An in-depth exploration of the problems associated with hatching failure in birds, and the methods used to identify it, ahead of the Science and Conservation Event “Why do eggs fail?” on Tuesday 11 May.
Reproduction can be a costly process, representing a massive amount of investment on behalf of the parents, but producing offspring which go on to reproduce themselves is also often the only source of evolutionary fitness for many organisms. It follows that reproductive failure should be strongly selected against, and hence should be reasonably uncommon. However, in birds, on average 10% of all eggs laid fail to hatch, with much higher rates occurring in some populations of threatened species. For example, the California Condor (Gymnogyps californianus), Little Spotted Kiwi (Apteryx owenii), and Pink Pigeon (Nesoenas mayeri) have all experienced hatching failure rates of around 65%.
While many eggs may be lost to external factors such as predation, extreme weather, or abandonment, all of which can be understood and often even managed to some extent, questions remain around eggs that are incubated to term successfully but still fail to hatch. Suggested causes of these failures include environmental, genetic, disease-related, and behavioural drivers. Failed eggs have either experienced embryo mortality (where the embryo dies at some point between fertilisation and hatching), or they were never fertilised in the first place. However, eggs in this latter group can sometimes be hard to identify. If an embryo dies before visible signs of development become apparent, usually around 72 hours after fertilisation, the egg may be almost indistinguishable visually from an unfertilised egg and may be misidentified as having experienced fertilisation failure. Similarly, eggs which have failed to hatch can start to break down and become ‘addled’, which can disguise the earliest signs of development and cause such eggs to also be mislabelled as ‘infertile’. As different drivers, or combinations of drivers, are likely to result in an egg failing to be fertilised versus experiencing embryo mortality, it is important to establish the fate of an unhatched egg, in order to identify the potential drivers and apply the most appropriate mitigation strategies.
In a method using fluorescence microscopy, the germinal disc (a white spot on the surface of the yolk where the embryo will develop from if the egg is fertilised) and perivitelline layer (a transparent layer surrounding the yolk) are stained with Hoechst dye and examined under a microscope (Image 3). This method enables an investigator to locate sperm cells (to determine if sperm reached and penetrated the ovum – Image 4) and embryonic cells (to determine if fertilisation and embryogenesis – the development of the embryo – occurred). One study looking at eggs diagnosed as ‘infertile’ from five endangered species used such fluorescence microscopy to show that only 26% of these eggs had actually experienced fertilisation failure. Another study applying these methods to eggs of Blue Tits and Great Tits showed that with non-microscopic inspection alone, 50% and 32% of unhatched eggs respectively could have been misidentified as being unfertilised.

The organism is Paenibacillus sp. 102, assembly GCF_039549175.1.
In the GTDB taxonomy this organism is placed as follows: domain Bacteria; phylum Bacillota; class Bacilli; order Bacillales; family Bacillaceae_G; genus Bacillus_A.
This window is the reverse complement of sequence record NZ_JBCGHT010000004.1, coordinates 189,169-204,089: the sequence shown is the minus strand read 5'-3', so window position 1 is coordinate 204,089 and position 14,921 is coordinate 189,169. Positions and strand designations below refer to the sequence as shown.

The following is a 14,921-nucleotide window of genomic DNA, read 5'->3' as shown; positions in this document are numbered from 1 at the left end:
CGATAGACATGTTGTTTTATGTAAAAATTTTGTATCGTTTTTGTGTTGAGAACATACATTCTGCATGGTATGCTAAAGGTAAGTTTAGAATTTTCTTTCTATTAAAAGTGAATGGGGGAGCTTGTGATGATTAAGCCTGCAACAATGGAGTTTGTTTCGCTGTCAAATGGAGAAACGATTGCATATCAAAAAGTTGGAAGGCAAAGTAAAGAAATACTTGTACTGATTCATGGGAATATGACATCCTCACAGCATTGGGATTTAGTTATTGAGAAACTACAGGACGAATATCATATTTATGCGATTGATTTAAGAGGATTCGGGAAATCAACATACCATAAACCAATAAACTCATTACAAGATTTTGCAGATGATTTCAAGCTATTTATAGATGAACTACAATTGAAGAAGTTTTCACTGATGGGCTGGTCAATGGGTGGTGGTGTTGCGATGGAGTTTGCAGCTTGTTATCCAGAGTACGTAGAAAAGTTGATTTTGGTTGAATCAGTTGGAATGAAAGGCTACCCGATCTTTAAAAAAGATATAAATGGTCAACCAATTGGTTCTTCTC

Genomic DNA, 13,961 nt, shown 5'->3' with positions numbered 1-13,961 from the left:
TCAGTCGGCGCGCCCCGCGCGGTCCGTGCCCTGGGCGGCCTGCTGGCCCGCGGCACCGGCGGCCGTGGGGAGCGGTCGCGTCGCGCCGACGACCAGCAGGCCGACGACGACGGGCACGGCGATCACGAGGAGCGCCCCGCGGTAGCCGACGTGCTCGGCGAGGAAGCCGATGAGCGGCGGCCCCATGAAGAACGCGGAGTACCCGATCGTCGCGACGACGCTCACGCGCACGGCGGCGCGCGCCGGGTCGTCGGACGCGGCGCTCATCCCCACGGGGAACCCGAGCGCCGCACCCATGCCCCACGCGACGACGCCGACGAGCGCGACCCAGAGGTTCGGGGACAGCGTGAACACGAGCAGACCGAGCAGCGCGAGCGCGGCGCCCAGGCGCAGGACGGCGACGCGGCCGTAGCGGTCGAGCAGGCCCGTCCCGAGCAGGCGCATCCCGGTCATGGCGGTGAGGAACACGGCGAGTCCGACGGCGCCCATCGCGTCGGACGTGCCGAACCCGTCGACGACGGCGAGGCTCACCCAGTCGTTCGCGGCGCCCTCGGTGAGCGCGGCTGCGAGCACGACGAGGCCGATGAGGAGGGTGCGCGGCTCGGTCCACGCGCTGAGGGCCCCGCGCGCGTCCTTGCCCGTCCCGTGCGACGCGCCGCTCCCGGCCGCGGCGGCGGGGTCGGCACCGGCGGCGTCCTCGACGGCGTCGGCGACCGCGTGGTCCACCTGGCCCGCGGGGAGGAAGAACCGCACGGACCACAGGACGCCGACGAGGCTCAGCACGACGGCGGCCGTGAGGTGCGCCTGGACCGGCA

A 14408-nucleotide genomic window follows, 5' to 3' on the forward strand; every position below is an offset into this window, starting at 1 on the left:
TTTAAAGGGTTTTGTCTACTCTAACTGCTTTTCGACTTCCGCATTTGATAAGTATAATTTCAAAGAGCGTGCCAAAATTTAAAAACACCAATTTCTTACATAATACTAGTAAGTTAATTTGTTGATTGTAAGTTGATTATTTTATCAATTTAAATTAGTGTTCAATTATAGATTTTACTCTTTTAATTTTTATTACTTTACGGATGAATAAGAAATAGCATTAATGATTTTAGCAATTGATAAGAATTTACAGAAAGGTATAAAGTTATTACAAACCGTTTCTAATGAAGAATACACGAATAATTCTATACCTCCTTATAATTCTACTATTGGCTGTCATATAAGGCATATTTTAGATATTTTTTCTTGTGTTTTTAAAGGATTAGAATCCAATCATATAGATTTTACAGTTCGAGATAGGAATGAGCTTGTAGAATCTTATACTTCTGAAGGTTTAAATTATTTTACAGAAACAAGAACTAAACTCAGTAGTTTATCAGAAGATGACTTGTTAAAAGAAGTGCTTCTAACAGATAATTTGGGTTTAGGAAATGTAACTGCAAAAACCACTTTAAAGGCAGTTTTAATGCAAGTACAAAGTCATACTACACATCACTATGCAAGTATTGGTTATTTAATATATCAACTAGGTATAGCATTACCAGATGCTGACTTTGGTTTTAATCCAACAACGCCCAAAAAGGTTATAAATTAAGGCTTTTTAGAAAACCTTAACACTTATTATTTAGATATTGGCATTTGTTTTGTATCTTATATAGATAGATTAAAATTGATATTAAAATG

Very few studies accurately distinguish between fertilisation failure and embryo mortality using these, or similar, methods, but their results show that the assumption that undeveloped eggs are unfertilised is unreliable. This could have implications for our overall understanding of life history in wild populations, but has perhaps even more serious implications for both captive and free-living managed populations. For example, captive-breeding programmes of threatened birds often carefully monitor the breeding success of pairs and apply management interventions to mitigate issues and improve reproductive outcomes. A pair consistently laying ‘infertile’ eggs may end up being split up and paired with new mates based on the assumption that the male is not producing sperm or is otherwise having issues successfully fertilising the eggs. However, if these eggs are not actually unfertilised, but have instead experienced embryo mortality, a different issue may be at play which might not be resolved by remating the birds. It is similarly important to accurately establish a male’s fertility status through the presence or absence of sperm in eggs during selection of birds for a translocation event, as inclusion of an infertile male could threaten the translocation’s success.
Recent applications of these fluorescence microscopy methods include examining unhatched eggs of the Critically Endangered Kākāpō (Strigops habroptilus) in which 61% of eggs fail to hatch. 72% of visually undeveloped eggs were found to be fertilised, leading to reassessment of the previous attribution of undeveloped eggs to male infertility. The methods are also being applied to the Vulnerable Hihi (Notiomystis cincta), which has undergone a series of translocations to secure predator-free islands resulting in the successful establishment of multiple populations. A recent management question for this species regards whether gene flow can be ‘topped up’ or maintained between these separate populations by moving eggs, rather than adults or juveniles. As Hihi experience a hatching failure rate of 35% this work will help to capture the baseline information needed to model how plausible such egg translocations could be, as well as the impact on both donor and recipient populations.
Join the upcoming ZSL Science and Conservation Event ‘Why do eggs fail?’ on Tuesday 11 May to hear more on this topic from world experts, including some of the reasons that lead to female reproductive failure, and how the methods discussed might be beneficial to the captive-breeding programmes which play a key role in conservation of threatened species.
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